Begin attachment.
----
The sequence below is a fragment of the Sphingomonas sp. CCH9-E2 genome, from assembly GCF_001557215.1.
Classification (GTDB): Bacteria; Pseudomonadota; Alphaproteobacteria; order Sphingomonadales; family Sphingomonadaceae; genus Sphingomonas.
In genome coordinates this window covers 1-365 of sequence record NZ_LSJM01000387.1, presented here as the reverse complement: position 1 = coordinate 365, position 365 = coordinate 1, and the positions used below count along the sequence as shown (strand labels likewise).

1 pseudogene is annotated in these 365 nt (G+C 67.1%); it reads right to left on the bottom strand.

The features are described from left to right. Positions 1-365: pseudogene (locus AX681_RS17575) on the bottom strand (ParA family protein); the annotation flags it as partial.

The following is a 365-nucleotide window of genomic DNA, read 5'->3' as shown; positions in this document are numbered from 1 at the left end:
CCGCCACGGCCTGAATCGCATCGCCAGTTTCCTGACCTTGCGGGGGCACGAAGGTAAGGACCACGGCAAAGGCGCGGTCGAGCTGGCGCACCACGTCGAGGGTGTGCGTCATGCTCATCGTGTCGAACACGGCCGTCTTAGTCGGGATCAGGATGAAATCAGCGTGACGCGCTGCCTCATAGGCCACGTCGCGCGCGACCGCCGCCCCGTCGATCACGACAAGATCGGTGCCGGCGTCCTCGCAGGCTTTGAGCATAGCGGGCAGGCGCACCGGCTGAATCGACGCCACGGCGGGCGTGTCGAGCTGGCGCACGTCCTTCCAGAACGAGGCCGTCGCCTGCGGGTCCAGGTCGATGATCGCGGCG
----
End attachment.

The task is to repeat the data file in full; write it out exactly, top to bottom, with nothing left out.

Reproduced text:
The sequence below is a fragment of the Sphingomonas sp. CCH9-E2 genome, from assembly GCF_001557215.1.
Classification (GTDB): Bacteria; Pseudomonadota; Alphaproteobacteria; order Sphingomonadales; family Sphingomonadaceae; genus Sphingomonas.
In genome coordinates this window covers 1-365 of sequence record NZ_LSJM01000387.1, presented here as the reverse complement: position 1 = coordinate 365, position 365 = coordinate 1, and the positions used below count along the sequence as shown (strand labels likewise).

1 pseudogene is annotated in these 365 nt (G+C 67.1%); it reads right to left on the bottom strand.

The features are described from left to right. Positions 1-365: pseudogene (locus AX681_RS17575) on the bottom strand (ParA family protein); the annotation flags it as partial.

The following is a 365-nucleotide window of genomic DNA, read 5'->3' as shown; positions in this document are numbered from 1 at the left end:
CCGCCACGGCCTGAATCGCATCGCCAGTTTCCTGACCTTGCGGGGGCACGAAGGTAAGGACCACGGCAAAGGCGCGGTCGAGCTGGCGCACCACGTCGAGGGTGTGCGTCATGCTCATCGTGTCGAACACGGCCGTCTTAGTCGGGATCAGGATGAAATCAGCGTGACGCGCTGCCTCATAGGCCACGTCGCGCGCGACCGCCGCCCCGTCGATCACGACAAGATCGGTGCCGGCGTCCTCGCAGGCTTTGAGCATAGCGGGCAGGCGCACCGGCTGAATCGACGCCACGGCGGGCGTGTCGAGCTGGCGCACGTCCTTCCAGAACGAGGCCGTCGCCTGCGGGTCCAGGTCGATGATCGCGGCG